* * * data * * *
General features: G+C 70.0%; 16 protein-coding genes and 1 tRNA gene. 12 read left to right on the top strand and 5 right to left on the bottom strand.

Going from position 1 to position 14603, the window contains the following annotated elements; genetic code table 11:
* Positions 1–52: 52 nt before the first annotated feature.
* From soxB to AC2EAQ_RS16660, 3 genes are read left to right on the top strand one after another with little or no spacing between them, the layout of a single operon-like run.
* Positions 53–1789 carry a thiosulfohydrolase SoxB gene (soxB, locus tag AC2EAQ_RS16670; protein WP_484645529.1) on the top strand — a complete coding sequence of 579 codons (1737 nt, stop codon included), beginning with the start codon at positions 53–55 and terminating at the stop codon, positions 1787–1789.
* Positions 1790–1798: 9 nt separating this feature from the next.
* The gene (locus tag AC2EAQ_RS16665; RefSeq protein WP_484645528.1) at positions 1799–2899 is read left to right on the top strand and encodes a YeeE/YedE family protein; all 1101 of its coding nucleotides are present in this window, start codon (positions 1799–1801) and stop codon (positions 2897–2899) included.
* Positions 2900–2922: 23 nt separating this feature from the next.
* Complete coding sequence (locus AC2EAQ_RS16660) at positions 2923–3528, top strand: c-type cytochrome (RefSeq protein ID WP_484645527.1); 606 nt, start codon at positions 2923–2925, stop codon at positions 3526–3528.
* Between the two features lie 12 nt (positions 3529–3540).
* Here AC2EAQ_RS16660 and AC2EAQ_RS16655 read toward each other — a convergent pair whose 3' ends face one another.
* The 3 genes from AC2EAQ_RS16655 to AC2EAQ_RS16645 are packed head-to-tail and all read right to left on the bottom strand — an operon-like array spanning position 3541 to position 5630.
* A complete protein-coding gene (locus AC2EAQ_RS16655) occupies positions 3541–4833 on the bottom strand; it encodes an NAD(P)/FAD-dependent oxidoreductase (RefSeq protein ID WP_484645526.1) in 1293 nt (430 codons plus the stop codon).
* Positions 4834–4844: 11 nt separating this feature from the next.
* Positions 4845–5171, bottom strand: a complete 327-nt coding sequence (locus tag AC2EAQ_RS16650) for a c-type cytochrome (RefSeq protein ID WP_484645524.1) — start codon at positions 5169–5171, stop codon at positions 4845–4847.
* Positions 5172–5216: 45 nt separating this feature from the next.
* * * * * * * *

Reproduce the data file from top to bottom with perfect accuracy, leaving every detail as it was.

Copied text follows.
General features: G+C 70.0%; 16 protein-coding genes and 1 tRNA gene. 12 read left to right on the top strand and 5 right to left on the bottom strand.

Going from position 1 to position 14603, the window contains the following annotated elements; genetic code table 11:
* Positions 1–52: 52 nt before the first annotated feature.
* From soxB to AC2EAQ_RS16660, 3 genes are read left to right on the top strand one after another with little or no spacing between them, the layout of a single operon-like run.
* Positions 53–1789 carry a thiosulfohydrolase SoxB gene (soxB, locus tag AC2EAQ_RS16670; protein WP_484645529.1) on the top strand — a complete coding sequence of 579 codons (1737 nt, stop codon included), beginning with the start codon at positions 53–55 and terminating at the stop codon, positions 1787–1789.
* Positions 1790–1798: 9 nt separating this feature from the next.
* The gene (locus tag AC2EAQ_RS16665; RefSeq protein WP_484645528.1) at positions 1799–2899 is read left to right on the top strand and encodes a YeeE/YedE family protein; all 1101 of its coding nucleotides are present in this window, start codon (positions 1799–1801) and stop codon (positions 2897–2899) included.
* Positions 2900–2922: 23 nt separating this feature from the next.
* Complete coding sequence (locus AC2EAQ_RS16660) at positions 2923–3528, top strand: c-type cytochrome (RefSeq protein ID WP_484645527.1); 606 nt, start codon at positions 2923–2925, stop codon at positions 3526–3528.
* Between the two features lie 12 nt (positions 3529–3540).
* Here AC2EAQ_RS16660 and AC2EAQ_RS16655 read toward each other — a convergent pair whose 3' ends face one another.
* The 3 genes from AC2EAQ_RS16655 to AC2EAQ_RS16645 are packed head-to-tail and all read right to left on the bottom strand — an operon-like array spanning position 3541 to position 5630.
* A complete protein-coding gene (locus AC2EAQ_RS16655) occupies positions 3541–4833 on the bottom strand; it encodes an NAD(P)/FAD-dependent oxidoreductase (RefSeq protein ID WP_484645526.1) in 1293 nt (430 codons plus the stop codon).
* Positions 4834–4844: 11 nt separating this feature from the next.
* Positions 4845–5171, bottom strand: a complete 327-nt coding sequence (locus tag AC2EAQ_RS16650) for a c-type cytochrome (RefSeq protein ID WP_484645524.1) — start codon at positions 5169–5171, stop codon at positions 4845–4847.
* Positions 5172–5216: 45 nt separating this feature from the next.